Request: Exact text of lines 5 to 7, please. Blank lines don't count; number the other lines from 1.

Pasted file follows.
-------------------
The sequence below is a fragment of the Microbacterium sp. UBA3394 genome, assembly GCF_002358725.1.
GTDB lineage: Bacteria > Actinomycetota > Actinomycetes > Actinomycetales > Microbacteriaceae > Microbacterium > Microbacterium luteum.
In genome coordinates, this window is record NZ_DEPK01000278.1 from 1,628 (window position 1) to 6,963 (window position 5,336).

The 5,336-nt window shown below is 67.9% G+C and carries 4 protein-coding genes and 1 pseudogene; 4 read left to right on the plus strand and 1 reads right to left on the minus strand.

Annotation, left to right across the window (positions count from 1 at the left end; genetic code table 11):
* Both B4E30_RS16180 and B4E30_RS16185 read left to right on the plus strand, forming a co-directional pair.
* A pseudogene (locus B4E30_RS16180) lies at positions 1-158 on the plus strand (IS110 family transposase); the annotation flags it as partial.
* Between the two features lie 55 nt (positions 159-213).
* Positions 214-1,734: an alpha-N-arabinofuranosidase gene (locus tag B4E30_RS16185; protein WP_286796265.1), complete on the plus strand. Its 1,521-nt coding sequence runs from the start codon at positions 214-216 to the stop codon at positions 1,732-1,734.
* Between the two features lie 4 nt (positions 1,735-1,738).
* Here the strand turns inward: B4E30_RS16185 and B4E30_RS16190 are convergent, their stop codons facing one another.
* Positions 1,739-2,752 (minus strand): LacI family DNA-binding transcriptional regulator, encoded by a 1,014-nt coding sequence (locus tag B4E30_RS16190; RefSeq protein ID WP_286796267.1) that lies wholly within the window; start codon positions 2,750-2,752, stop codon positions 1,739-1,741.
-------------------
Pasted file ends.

Annotation, left to right across the window (positions count from 1 at the left end; genetic code table 11):
* Both B4E30_RS16180 and B4E30_RS16185 read left to right on the plus strand, forming a co-directional pair.
* A pseudogene (locus B4E30_RS16180) lies at positions 1-158 on the plus strand (IS110 family transposase); the annotation flags it as partial.